Features

An orthodox file manager typically has three windows. Two of the windows are called panels and are positioned symmetrically at the top of the screen. The third is the command line, which is essentially a minimized command (shell) window that can be expanded to full screen. Only one of the panels is active at a given time. The active panel contains the "file cursor". Panels are resizable and can be hidden. Files in the active panel serve as the source of file operations performed by the manager. For example, files can be copied or moved from the active panel to the location represented in the passive panel. This scheme is most effective for systems in which the keyboard is the primary or sole input device. The active panel shows information about the current working directory and the files that it contains. The passive (inactive) panel shows the content of the same or another directory (the default target for file operations). Users may customize the display of columns that show relevant file information. The active panel and passive panel can be switched (often by pressing the An orthodox file manager typically has three windows. Two of the windows are called panels and are positioned symmetrically at the top of the screen. The third is the command line, which is essentially a minimized command (shell) window that can be expanded to full screen. Only one of the panels is active at a given time. The active panel contains the "file cursor". Panels are resizable and can be hidden. Files in the active panel serve as the source of file operations performed by the manager. For example, files can be copied or moved from the active panel to the location represented in the passive panel. This scheme is most effective for systems in which the keyboard is the primary or sole input device. The active panel shows information about the current working directory and the files that it contains. The passive (inactive) panel shows the content of the same or another directory (the default target for file operations). Users may customize the display of columns that show relevant file information. The active panel and passive panel can be switched (often by pressing the tab key).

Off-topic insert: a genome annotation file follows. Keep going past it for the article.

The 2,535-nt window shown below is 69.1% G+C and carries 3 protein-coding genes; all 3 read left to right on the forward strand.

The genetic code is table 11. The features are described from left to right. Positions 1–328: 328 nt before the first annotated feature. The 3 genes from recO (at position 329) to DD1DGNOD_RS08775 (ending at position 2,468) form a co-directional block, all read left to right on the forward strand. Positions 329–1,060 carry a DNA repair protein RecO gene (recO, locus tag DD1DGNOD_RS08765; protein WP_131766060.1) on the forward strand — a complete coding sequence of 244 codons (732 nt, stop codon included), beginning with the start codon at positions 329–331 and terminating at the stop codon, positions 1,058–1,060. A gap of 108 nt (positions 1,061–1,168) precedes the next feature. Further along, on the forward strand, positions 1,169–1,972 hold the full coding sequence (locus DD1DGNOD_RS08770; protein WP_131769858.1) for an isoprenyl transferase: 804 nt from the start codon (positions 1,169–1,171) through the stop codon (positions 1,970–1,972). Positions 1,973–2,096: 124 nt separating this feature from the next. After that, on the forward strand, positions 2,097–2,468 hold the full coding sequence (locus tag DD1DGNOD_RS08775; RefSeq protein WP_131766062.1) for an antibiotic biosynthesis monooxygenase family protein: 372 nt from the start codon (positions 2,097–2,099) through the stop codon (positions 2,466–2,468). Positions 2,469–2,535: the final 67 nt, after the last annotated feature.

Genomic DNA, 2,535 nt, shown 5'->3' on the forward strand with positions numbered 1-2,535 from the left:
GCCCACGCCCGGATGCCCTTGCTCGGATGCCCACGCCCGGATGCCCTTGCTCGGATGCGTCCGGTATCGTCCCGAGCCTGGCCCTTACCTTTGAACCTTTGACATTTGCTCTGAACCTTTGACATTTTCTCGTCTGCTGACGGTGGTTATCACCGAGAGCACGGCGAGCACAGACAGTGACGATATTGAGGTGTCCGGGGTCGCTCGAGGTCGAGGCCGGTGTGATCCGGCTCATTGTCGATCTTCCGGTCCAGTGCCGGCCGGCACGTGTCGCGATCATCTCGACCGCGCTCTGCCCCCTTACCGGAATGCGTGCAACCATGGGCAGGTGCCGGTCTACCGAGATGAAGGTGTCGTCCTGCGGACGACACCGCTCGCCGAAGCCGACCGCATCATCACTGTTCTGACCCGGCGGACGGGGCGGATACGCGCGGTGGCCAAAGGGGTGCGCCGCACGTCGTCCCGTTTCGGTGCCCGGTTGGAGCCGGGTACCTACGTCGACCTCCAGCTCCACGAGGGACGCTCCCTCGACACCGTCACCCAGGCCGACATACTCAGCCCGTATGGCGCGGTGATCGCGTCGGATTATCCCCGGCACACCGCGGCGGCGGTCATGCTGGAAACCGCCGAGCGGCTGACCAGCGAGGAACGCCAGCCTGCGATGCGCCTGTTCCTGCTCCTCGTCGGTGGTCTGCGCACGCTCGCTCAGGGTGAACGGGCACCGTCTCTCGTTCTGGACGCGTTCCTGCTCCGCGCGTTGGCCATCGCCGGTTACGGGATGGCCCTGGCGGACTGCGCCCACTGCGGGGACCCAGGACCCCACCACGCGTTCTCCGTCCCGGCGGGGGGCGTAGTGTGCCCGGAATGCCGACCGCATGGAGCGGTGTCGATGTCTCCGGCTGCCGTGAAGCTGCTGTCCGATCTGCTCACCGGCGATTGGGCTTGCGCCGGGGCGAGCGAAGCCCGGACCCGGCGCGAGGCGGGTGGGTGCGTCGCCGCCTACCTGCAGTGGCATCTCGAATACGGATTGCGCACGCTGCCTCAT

The following features describe the class of orthodox file managers.

  • They present the user with a two-panel directory view with a command line below. Either panel may be selected to be active; the other becomes passive. The active panel becomes the working area for delete and rename ope

    The following features describe the class of orthodox file managers.

    Other common features include:

    • Information on the "active" and "passive" panels may be used for constructing commands on the command line. Examples include current file, path to left panel, path to right panel, etc.
    • They provide a built-in viewer for (at least) the most basic file types.
    • They have a built-in editor. In many cases, the editor can extract certain elements of the panels into the text being edited.